Heroux Devtek sells part of its business for $300 million
July 17, 2012, Montreal - Quebec aerospace manufacturer Heroux-Devtek Inc. is selling about one-third of its business to an American company for $300 million in cash to focus on its landing gear division in a deal that sent the company's stock soaring on Tuesday.
July 17, 2012 By The Canadian Press
July 17, 2012, Montreal – Quebec aerospace manufacturer Heroux-Devtek Inc. is selling about one-third of its business to an American company for $300 million in cash to focus on its landing gear division in a deal that sent the company's stock soaring on Tuesday.
Shares in Heroux-Devtek jumped $3, or 38 per cent, to $10.85 on the Toronto Stock Exchange. Earlier they traded as high as $11.75 and beat a record high of $10 per share set at the end of 2001.
Heroux-Devtek is one of the Canadian companies that's involved in the Lockheed Martin F-35 stealth fighter program, a multi-country initiative led by the United States.
The Montreal-area company will remain involved in the F-35 program through the landing-gear business that it's keeping.
Precision Castparts Corp. of Portland, Ore., will acquire Heroux-Devtek's Aerostructure and Industrial Products division, which had about $130 million of annual sales – about one-third of total revenue.
“The acquisition of these operations continues to move us much farther down the road toward strategically building a more cohesive, far-reaching aerostructures business within our Fastener Products segment,” Mark Donegan, chairman and chief executive officer of Precision Castparts Corp., said in a statement.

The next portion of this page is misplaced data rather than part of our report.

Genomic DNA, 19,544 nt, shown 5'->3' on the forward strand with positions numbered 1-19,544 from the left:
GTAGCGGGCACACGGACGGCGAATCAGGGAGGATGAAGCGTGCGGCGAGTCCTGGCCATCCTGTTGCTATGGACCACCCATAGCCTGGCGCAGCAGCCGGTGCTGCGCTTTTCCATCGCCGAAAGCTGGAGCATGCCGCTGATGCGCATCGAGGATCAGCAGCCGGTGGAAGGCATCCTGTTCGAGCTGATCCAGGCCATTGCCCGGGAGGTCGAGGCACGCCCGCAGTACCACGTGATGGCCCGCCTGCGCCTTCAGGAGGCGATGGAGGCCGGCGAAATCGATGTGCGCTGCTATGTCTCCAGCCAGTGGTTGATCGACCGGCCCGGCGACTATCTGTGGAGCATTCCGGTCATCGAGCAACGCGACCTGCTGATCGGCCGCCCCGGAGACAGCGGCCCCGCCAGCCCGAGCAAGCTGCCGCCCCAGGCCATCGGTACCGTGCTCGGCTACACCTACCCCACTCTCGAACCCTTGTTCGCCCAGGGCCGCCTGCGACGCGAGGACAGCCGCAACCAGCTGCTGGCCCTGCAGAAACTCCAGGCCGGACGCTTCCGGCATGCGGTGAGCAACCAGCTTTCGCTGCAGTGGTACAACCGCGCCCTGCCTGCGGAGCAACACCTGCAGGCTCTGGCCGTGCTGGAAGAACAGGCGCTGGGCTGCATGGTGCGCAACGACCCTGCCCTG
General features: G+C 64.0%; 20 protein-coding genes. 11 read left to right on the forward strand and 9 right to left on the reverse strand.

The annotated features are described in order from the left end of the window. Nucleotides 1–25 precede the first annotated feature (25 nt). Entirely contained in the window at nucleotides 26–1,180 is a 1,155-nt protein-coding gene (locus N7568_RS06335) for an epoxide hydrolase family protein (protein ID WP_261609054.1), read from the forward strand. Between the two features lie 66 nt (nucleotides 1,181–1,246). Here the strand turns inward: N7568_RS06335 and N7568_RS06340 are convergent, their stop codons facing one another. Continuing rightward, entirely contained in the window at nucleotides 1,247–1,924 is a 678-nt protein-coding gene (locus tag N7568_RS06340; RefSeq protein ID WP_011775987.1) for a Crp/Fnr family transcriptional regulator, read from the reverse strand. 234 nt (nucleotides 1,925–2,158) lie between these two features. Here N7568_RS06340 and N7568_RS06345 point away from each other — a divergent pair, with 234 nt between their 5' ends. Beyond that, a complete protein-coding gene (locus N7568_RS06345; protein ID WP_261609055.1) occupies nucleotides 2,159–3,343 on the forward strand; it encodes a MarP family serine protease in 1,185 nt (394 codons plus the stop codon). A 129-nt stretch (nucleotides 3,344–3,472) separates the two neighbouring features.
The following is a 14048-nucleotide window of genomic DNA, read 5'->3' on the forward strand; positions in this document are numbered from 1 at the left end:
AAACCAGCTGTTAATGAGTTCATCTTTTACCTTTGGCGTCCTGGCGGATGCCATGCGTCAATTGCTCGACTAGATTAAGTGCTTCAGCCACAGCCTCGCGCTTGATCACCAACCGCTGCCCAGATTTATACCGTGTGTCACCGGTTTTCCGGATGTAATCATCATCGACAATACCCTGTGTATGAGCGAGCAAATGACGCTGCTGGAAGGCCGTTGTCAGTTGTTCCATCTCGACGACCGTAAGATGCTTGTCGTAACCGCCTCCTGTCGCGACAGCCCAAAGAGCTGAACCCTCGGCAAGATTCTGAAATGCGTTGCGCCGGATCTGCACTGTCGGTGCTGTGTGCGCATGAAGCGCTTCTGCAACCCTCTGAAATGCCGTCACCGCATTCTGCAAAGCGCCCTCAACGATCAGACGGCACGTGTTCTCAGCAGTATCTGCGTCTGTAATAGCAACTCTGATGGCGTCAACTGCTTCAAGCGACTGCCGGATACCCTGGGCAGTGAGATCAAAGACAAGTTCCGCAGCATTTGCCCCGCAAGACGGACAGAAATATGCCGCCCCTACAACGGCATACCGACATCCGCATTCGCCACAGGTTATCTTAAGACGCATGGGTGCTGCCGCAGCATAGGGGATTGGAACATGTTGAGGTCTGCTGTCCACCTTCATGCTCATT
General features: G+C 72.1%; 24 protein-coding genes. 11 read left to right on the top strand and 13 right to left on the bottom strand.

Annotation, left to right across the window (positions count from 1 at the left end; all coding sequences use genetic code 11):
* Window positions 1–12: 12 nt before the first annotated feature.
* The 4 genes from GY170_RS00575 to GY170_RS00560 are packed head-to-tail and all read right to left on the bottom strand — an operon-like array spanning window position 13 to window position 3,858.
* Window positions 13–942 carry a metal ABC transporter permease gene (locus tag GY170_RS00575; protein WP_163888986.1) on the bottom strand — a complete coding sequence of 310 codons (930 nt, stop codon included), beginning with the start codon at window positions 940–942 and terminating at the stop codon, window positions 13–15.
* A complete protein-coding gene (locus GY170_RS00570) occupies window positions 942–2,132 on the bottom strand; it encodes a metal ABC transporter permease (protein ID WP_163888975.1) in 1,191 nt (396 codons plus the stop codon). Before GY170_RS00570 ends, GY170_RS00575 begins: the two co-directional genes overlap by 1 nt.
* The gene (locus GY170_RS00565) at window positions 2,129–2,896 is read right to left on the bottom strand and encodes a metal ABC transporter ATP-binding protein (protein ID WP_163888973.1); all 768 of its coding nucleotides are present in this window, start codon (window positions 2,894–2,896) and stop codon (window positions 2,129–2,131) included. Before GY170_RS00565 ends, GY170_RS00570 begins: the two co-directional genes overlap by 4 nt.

“In addition to serving our current customer base, Heroux-Devtek strengthens our presence with such key customers as Lockheed, Bombardier, and Gulfstream.”
Chief executive Gilles Labbe said the Heroux-Devtek will focus on growth and possible acquisitions in the landing gear division.
“Our vision is to continue to build Heroux-Devtek into a Quebec-based world-class organization in this core market,” Labbe told analysts on a conference call to discuss the deal.
Labbe said there are opportunities to increase growth in the land gear division and the company will be in a stronger position to do so as a result of the sale of its other division.
“It will be a more pure play in the aerospace business and a niche market also. We will develop more and more engineering products in the aerospace sector, he said. “We found a way to unlock shareholder value and now we will concentrate on what we know best. The business that we are keeping represents two-thirds of the revenue.”
After the sale, Heroux-Devtek will have more than 1,000 employees in Canada and the United States with about $250 million of annual revenue.
Labbe said related landing gear products such as gear retraction systems, hydraulic systems and flight controls can be developed by the company's engineers and sold.
The deal affects Heroux-Devtek's aerostructure and industrial products locations in suburban Montreal, Mexico, Texas and Ohio that employ about 440 people in total.
Labbe said Precision Castparts Corp. wants to make the aerostructure components and industrial products division a world leader.
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